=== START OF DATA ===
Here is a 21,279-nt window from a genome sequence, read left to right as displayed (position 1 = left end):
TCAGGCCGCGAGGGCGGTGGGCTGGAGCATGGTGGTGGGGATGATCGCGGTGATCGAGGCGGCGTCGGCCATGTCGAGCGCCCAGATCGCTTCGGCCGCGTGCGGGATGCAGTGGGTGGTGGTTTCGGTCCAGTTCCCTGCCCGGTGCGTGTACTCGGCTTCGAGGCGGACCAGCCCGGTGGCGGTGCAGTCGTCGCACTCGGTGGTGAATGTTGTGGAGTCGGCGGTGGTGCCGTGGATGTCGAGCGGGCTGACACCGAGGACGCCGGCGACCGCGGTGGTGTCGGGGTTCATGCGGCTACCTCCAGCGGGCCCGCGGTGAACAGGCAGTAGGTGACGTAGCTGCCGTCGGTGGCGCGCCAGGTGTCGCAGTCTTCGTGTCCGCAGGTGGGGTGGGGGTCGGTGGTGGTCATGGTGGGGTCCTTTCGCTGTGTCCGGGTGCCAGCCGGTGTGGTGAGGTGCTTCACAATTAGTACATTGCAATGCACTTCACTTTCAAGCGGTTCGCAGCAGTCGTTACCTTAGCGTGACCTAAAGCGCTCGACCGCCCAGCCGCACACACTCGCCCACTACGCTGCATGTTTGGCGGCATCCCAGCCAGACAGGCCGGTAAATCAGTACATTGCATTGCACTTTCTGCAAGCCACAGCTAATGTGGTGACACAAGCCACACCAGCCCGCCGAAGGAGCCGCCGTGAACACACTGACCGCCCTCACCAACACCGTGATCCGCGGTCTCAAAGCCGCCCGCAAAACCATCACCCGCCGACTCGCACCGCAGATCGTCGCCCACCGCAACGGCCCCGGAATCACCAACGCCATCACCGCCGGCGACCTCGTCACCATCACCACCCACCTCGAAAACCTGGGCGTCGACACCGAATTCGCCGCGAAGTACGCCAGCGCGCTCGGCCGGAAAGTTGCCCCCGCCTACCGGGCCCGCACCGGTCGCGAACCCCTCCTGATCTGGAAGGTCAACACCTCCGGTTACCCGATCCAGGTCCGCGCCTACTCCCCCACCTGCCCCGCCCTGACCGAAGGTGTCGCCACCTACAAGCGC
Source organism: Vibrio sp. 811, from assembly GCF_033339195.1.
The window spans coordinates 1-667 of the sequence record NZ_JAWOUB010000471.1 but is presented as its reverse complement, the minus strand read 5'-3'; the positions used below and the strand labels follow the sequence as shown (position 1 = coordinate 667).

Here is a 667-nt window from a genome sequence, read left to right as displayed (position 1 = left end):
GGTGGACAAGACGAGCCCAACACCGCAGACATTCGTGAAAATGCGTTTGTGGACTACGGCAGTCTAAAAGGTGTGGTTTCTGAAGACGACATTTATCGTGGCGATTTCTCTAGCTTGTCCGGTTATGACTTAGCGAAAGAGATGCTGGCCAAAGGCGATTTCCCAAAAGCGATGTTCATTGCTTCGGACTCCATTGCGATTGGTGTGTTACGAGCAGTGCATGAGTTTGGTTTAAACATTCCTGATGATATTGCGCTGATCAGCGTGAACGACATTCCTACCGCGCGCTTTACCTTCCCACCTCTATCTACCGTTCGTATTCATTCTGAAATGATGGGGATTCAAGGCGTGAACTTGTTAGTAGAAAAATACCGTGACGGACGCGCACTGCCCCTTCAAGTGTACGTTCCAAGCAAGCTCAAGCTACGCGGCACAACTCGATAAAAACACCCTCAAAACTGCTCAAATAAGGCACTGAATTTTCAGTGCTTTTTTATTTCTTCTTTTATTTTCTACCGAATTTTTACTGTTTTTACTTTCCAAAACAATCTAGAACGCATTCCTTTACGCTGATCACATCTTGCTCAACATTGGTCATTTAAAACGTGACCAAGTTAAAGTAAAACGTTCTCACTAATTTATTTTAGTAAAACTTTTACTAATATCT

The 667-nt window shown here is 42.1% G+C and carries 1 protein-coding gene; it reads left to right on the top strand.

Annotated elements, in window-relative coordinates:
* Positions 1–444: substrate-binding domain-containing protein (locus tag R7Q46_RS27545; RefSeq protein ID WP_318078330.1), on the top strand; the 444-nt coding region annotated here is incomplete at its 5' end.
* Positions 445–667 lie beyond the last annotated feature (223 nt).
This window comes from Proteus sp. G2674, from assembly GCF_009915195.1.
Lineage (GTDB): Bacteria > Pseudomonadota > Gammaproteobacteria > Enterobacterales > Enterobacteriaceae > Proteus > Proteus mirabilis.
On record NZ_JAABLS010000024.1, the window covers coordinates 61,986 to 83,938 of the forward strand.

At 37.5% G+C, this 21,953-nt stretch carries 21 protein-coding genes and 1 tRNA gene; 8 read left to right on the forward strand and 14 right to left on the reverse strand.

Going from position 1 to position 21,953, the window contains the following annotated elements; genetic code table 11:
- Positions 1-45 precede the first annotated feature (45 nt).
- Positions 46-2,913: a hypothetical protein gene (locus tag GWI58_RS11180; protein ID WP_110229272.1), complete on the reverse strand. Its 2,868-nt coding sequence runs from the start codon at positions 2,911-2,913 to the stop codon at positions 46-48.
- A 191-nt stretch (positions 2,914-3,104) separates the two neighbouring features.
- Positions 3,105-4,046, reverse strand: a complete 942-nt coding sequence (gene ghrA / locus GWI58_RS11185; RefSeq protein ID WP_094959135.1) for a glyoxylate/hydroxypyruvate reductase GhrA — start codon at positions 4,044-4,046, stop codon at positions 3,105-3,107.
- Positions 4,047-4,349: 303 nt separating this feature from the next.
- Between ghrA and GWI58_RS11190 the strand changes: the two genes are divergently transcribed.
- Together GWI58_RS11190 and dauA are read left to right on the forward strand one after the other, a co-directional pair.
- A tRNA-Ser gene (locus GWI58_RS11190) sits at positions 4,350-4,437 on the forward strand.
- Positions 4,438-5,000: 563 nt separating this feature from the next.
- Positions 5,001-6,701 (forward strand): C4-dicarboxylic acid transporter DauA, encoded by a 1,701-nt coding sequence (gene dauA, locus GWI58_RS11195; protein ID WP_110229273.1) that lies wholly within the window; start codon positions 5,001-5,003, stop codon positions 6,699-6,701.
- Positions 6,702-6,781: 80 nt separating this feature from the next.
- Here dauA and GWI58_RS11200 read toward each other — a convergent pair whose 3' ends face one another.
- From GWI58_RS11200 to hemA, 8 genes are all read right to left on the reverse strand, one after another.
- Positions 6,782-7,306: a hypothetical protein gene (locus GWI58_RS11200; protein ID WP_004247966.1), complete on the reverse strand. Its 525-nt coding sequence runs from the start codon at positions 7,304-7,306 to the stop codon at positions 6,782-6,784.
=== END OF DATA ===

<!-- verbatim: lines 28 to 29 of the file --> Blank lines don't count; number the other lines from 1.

- From GWI58_RS11200 to hemA, 8 genes are all read right to left on the reverse strand, one after another.
- Positions 6,782-7,306: a hypothetical protein gene (locus GWI58_RS11200; protein ID WP_004247966.1), complete on the reverse strand. Its 525-nt coding sequence runs from the start codon at positions 7,304-7,306 to the stop codon at positions 6,782-6,784.